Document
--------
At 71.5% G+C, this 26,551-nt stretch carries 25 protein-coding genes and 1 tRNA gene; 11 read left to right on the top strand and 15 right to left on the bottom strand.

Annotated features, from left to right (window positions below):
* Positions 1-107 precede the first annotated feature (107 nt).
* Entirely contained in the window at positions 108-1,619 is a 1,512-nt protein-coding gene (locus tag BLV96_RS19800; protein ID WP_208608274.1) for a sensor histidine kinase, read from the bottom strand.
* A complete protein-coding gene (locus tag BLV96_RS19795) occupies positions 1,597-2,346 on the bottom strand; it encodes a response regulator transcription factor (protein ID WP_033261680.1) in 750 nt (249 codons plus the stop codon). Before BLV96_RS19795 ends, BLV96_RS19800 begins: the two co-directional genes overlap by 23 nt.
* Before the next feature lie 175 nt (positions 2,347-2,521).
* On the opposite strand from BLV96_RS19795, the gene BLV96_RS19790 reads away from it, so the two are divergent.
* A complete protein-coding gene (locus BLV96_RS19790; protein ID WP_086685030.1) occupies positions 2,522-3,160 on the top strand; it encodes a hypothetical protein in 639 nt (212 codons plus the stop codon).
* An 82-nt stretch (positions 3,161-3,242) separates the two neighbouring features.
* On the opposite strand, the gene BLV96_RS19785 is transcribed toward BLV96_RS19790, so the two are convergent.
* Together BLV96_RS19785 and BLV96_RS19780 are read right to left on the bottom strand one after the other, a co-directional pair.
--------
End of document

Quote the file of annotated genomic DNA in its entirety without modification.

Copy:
At 71.5% G+C, this 26,551-nt stretch carries 25 protein-coding genes and 1 tRNA gene; 11 read left to right on the top strand and 15 right to left on the bottom strand.

Annotated features, from left to right (window positions below):
* Positions 1-107 precede the first annotated feature (107 nt).
* Entirely contained in the window at positions 108-1,619 is a 1,512-nt protein-coding gene (locus tag BLV96_RS19800; protein ID WP_208608274.1) for a sensor histidine kinase, read from the bottom strand.
* A complete protein-coding gene (locus tag BLV96_RS19795) occupies positions 1,597-2,346 on the bottom strand; it encodes a response regulator transcription factor (protein ID WP_033261680.1) in 750 nt (249 codons plus the stop codon). Before BLV96_RS19795 ends, BLV96_RS19800 begins: the two co-directional genes overlap by 23 nt.
* Before the next feature lie 175 nt (positions 2,347-2,521).
* On the opposite strand from BLV96_RS19795, the gene BLV96_RS19790 reads away from it, so the two are divergent.
* A complete protein-coding gene (locus BLV96_RS19790; protein ID WP_086685030.1) occupies positions 2,522-3,160 on the top strand; it encodes a hypothetical protein in 639 nt (212 codons plus the stop codon).
* An 82-nt stretch (positions 3,161-3,242) separates the two neighbouring features.
* On the opposite strand, the gene BLV96_RS19785 is transcribed toward BLV96_RS19790, so the two are convergent.
* Together BLV96_RS19785 and BLV96_RS19780 are read right to left on the bottom strand one after the other, a co-directional pair.